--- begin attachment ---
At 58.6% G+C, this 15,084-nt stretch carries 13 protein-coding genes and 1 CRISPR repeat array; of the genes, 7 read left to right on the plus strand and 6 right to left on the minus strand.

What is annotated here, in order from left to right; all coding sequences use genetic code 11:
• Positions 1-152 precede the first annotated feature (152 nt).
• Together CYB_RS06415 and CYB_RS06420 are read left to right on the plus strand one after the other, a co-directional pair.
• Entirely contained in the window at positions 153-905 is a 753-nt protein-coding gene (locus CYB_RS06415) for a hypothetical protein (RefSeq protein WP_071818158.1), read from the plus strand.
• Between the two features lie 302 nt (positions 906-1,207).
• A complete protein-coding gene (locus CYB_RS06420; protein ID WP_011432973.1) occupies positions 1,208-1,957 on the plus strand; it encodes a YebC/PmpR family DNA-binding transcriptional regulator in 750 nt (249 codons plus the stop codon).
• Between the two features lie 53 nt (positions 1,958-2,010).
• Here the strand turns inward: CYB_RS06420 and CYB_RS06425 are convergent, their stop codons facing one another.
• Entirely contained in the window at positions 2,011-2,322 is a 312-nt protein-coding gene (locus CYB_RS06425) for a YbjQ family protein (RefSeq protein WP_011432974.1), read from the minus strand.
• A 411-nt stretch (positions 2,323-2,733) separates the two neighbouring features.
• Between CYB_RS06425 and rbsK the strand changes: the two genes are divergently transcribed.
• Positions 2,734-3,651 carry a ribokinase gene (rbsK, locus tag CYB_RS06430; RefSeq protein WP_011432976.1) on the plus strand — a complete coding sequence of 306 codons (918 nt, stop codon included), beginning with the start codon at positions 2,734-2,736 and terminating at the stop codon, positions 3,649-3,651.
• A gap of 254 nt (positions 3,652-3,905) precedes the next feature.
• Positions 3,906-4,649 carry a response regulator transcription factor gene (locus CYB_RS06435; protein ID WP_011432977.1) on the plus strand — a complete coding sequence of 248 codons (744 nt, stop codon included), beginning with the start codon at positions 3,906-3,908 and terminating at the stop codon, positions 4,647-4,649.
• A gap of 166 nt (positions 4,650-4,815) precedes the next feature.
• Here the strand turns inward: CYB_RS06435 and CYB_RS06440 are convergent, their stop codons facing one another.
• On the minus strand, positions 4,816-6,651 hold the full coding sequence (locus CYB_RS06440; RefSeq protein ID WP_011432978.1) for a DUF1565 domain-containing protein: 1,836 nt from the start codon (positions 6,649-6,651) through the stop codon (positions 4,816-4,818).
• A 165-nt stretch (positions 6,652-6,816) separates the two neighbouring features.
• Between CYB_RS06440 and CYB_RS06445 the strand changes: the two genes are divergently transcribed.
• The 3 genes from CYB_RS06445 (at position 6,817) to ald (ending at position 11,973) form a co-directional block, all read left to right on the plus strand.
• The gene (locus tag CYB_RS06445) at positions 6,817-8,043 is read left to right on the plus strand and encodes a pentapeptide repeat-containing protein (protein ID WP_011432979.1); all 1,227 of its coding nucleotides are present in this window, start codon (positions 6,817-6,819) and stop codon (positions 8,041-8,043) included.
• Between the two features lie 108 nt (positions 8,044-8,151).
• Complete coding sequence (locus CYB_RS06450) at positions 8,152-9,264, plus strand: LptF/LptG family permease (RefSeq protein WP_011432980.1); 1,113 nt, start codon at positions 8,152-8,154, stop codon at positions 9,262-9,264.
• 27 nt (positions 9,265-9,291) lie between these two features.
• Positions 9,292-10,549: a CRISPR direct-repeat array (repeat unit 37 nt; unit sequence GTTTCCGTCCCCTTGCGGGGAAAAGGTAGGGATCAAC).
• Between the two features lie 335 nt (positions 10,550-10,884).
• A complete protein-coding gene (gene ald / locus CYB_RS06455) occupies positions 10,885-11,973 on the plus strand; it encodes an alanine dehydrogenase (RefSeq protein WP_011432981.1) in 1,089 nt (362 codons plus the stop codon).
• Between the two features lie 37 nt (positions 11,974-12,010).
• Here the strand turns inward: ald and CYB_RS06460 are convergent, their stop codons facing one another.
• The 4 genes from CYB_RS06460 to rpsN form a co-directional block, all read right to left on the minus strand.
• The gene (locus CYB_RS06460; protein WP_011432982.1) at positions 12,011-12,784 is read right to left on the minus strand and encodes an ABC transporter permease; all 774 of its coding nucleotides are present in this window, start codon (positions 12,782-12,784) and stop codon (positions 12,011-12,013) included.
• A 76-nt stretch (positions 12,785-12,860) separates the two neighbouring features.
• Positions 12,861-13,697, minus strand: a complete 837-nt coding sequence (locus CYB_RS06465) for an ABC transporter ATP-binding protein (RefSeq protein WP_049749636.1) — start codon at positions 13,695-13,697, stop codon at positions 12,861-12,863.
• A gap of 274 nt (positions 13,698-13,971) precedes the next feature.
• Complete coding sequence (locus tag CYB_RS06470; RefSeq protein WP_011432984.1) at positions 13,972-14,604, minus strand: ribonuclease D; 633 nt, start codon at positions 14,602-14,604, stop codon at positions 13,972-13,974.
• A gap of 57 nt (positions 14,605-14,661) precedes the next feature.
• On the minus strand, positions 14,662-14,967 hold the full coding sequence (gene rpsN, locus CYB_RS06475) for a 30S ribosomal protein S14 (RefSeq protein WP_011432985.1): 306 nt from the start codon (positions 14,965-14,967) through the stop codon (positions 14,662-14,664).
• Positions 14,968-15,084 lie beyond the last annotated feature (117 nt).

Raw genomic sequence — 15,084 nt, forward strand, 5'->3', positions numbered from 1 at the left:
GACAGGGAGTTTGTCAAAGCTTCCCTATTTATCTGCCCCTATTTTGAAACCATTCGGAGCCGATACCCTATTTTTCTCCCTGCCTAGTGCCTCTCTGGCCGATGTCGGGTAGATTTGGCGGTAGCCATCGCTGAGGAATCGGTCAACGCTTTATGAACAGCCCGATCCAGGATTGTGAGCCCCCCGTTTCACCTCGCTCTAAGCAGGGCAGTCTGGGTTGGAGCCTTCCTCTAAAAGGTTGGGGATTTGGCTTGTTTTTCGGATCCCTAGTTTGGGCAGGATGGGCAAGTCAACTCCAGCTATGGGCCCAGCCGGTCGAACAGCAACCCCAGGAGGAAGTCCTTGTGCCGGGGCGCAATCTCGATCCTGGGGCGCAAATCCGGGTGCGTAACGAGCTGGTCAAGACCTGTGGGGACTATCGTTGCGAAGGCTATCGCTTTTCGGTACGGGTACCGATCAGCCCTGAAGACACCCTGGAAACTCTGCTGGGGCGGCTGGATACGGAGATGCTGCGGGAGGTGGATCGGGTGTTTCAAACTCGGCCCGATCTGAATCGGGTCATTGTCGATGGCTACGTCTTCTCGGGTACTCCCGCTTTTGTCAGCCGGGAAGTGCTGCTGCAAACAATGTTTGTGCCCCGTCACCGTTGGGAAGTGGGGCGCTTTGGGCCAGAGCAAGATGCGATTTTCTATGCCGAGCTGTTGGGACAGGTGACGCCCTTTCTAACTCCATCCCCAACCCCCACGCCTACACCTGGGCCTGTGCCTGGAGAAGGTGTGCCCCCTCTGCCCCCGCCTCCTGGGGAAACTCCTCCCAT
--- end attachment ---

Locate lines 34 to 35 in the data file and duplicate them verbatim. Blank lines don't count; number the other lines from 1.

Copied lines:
• Positions 12,861-13,697, minus strand: a complete 837-nt coding sequence (locus CYB_RS06465) for an ABC transporter ATP-binding protein (RefSeq protein WP_049749636.1) — start codon at positions 13,695-13,697, stop codon at positions 12,861-12,863.
• A gap of 274 nt (positions 13,698-13,971) precedes the next feature.